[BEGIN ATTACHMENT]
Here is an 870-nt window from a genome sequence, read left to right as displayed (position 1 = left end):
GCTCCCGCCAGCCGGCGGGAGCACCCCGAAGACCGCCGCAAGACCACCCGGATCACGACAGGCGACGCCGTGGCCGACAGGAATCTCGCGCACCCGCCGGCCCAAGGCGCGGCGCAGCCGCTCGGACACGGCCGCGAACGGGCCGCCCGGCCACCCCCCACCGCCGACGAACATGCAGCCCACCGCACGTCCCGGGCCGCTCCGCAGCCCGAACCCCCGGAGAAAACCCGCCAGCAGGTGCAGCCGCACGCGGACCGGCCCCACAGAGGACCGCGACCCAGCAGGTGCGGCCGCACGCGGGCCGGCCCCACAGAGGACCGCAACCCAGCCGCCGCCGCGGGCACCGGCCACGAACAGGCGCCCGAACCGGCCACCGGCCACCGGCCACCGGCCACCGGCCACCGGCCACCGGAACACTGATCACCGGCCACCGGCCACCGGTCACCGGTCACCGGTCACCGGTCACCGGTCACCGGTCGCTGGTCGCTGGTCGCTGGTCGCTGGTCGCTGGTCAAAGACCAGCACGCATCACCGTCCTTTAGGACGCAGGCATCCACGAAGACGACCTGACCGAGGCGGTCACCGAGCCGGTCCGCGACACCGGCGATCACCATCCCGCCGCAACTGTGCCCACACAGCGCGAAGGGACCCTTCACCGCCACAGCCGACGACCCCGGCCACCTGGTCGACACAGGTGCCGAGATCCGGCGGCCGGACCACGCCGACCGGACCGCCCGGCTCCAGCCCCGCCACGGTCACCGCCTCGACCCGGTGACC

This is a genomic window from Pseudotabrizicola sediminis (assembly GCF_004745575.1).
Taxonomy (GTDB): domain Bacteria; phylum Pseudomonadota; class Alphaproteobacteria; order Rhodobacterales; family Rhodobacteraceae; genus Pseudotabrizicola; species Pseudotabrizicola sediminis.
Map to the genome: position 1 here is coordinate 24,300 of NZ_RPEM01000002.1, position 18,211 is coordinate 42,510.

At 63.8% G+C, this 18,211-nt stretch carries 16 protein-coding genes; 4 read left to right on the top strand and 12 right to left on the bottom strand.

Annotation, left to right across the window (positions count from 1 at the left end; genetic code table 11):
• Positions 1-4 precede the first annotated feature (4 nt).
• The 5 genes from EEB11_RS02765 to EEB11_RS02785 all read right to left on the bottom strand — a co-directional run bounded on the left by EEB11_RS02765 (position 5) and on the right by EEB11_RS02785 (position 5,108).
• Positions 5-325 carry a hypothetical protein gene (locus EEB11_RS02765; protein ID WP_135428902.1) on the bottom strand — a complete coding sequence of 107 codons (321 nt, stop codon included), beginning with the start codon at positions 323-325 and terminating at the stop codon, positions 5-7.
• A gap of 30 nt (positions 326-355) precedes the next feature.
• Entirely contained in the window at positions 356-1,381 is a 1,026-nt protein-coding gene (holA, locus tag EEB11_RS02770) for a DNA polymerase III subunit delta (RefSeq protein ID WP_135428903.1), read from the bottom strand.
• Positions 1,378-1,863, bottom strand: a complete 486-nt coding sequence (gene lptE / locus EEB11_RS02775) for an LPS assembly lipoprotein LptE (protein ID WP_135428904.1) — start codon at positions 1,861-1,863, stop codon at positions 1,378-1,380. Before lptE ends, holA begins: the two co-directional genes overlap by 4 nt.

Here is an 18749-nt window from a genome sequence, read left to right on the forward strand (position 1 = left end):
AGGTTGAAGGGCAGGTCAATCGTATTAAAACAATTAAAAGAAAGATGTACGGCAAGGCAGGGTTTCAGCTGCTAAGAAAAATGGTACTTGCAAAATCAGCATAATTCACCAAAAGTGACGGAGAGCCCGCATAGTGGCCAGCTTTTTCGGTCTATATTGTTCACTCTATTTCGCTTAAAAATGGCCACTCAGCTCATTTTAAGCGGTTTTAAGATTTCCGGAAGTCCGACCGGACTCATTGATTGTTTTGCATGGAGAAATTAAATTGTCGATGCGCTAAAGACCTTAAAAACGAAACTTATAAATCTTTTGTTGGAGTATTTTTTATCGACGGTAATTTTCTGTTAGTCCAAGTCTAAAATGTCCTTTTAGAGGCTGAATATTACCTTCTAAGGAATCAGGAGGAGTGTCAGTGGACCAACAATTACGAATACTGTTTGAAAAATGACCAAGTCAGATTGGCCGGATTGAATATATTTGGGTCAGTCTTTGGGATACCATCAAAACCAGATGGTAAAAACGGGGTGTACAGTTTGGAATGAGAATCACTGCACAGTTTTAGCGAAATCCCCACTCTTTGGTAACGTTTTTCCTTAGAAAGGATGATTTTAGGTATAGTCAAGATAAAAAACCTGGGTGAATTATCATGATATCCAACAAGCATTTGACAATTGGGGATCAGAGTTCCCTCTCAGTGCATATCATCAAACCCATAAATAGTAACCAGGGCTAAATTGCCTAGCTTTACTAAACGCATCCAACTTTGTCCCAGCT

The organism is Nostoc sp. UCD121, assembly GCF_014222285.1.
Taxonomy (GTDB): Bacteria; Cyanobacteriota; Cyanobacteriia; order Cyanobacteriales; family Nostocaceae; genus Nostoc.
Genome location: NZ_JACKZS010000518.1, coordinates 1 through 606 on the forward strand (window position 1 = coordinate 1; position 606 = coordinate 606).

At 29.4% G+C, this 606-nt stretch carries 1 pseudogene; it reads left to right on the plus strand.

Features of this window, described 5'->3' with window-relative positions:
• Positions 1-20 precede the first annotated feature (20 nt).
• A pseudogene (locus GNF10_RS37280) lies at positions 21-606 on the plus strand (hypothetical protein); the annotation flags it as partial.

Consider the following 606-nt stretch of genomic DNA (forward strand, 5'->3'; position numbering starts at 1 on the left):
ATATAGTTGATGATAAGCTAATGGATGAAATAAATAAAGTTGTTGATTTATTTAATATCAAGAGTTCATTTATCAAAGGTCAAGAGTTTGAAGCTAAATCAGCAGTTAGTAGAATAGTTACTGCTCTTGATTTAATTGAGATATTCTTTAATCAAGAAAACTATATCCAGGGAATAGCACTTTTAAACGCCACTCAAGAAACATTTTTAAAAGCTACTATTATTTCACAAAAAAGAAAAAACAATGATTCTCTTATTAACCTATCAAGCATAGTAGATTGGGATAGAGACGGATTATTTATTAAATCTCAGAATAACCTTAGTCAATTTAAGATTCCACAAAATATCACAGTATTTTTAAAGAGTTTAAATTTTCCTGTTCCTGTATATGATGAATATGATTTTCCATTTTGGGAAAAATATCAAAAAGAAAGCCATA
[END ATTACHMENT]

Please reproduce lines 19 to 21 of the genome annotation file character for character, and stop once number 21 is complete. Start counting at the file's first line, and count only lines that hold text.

At 29.4% G+C, this 606-nt stretch carries 1 pseudogene; it reads left to right on the plus strand.

Features of this window, described 5'->3' with window-relative positions:
• Positions 1-20 precede the first annotated feature (20 nt).